Patrick E. Slowey was born in Ireland, likely County Monaghan (but I’ve heard County Cavan also) between 1815 and 1825. He immigrated to the United States around 1840 and by 1855 he was settled in Wisconsin with his wife Catherine [maiden name believed to be McCabe]. I can only assume they were married by 1852, as that was when their first child was born. They had a farm in Lafayette County
The couple had 9 natural children – Barney, Kate, Mary, Thomas, John, Lizzie, Patrick, Ellen, and Peter – and one adopted son, George Meter. All of their natural children were born between 1852 and 1870 in Wisconsin, and in 1872 he moved them all to Yankton, South Dakota. Patrick became a naturalized citizen in Yankton on October 14, 1875. The couple adopted George in October 1876. There is a story that the Meters were close friends of the family and some tragedy led to George being adopted by Patrick and Catherine, but I am still searching for documents to corroborate that.
I have found a Declaration of Intent filed in November 1848 in the Lafayette County Circuit Court (Wisconsin), but I am still trying to confirm this is the same Patrick Slowey (there were several, apparently). It is possible that he arrived in New Orleans in June 1845 via Liverpool, England.
In June 1881, Patrick purchased 160 acres of land comprised of the southwest quarter of Section 28 in Mayfield Township in Yankton County, South Dakota, under the Homestead Act of 1862. When I was plotting all the land owners on the original plat maps for this township and the neighboring township, I recognized a couple of names: Gemmill and Noonan. James Noonan and William Gemmill provided sworn testimony as to Patrick’s residency and character. Later, one of his granddaughters would marry one of William Gemmill’s grandsons.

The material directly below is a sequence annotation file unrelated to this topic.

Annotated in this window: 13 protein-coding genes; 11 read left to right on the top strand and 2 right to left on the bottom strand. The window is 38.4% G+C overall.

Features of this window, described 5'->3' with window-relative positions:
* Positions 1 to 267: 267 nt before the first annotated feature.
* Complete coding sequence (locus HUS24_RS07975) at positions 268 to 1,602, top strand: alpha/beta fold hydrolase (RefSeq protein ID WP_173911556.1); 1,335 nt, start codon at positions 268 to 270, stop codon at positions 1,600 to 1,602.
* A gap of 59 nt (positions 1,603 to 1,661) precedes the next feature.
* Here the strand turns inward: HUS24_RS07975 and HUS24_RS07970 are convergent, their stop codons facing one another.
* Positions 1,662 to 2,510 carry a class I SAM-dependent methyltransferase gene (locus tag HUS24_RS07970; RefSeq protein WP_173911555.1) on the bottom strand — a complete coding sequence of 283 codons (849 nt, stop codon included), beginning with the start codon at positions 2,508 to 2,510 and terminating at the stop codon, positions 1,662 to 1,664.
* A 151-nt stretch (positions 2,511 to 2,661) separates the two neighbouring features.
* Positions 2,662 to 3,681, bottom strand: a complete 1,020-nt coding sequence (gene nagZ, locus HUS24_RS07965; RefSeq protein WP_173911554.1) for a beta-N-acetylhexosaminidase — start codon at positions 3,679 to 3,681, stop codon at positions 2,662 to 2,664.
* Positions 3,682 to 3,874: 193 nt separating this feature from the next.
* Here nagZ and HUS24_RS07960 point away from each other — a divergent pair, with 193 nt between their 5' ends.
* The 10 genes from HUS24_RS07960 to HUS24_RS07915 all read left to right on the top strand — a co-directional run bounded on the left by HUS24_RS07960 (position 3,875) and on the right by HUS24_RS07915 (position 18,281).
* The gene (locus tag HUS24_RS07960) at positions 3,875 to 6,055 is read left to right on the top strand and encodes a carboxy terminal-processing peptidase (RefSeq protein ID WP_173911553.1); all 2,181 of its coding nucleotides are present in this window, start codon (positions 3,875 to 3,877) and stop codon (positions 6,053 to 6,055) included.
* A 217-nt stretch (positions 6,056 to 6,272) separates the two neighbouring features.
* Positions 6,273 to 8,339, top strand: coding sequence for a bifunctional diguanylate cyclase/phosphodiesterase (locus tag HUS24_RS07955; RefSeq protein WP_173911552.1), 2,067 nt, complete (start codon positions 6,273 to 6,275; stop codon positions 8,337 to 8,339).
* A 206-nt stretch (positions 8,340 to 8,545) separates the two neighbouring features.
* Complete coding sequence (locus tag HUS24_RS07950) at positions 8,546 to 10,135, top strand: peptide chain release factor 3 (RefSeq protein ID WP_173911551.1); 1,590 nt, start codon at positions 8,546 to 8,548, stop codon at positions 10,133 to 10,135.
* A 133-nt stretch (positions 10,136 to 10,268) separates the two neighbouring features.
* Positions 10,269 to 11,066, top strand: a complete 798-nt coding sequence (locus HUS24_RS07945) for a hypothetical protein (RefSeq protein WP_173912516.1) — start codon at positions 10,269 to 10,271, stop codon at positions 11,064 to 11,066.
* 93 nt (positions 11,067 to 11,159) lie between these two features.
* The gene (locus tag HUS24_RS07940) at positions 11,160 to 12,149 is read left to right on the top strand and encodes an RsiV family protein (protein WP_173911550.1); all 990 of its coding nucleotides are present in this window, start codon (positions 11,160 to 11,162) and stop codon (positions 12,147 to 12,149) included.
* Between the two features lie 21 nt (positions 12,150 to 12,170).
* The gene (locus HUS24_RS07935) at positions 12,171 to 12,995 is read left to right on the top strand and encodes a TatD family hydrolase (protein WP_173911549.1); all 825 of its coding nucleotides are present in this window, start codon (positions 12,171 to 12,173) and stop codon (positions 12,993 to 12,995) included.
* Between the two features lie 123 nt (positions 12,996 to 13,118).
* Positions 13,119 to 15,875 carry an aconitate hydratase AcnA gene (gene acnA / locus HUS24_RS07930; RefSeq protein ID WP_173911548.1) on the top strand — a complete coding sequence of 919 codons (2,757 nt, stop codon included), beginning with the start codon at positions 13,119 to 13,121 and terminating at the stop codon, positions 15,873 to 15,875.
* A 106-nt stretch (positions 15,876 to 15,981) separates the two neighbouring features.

Patrick’s first home in South Dakota was a log house with a sod roof. He broke his land using oxen and horses, and had a good farm. He and Catherine were devout Catholics and attended Walshtown Catholic Church. Unfortunately, he would only spend a few years on the farm together with Catherine. She died in August 1884. Patrick continued to live and work on that farm until he died on February 12, 1902, due to “extreme old age hastened by a severe cold,” which he had for a few days. They are buried together in St. Columba Cemetery (formerly Walshtown Cemetery).
Do we share ancestors? Email me: lostancestors AT gmail DOT com
Copyright 2016 - Jenny-ology.com
Disclosure: Some posts may contain affiliate links, which means I may be compensated if you purchase a product using one of those links. There is no additional cost to you. Occasionally I receive free products to review, which will be indicated in my review posts. All opinions are my own, regardless of compensation. See my full disclosures at the link above.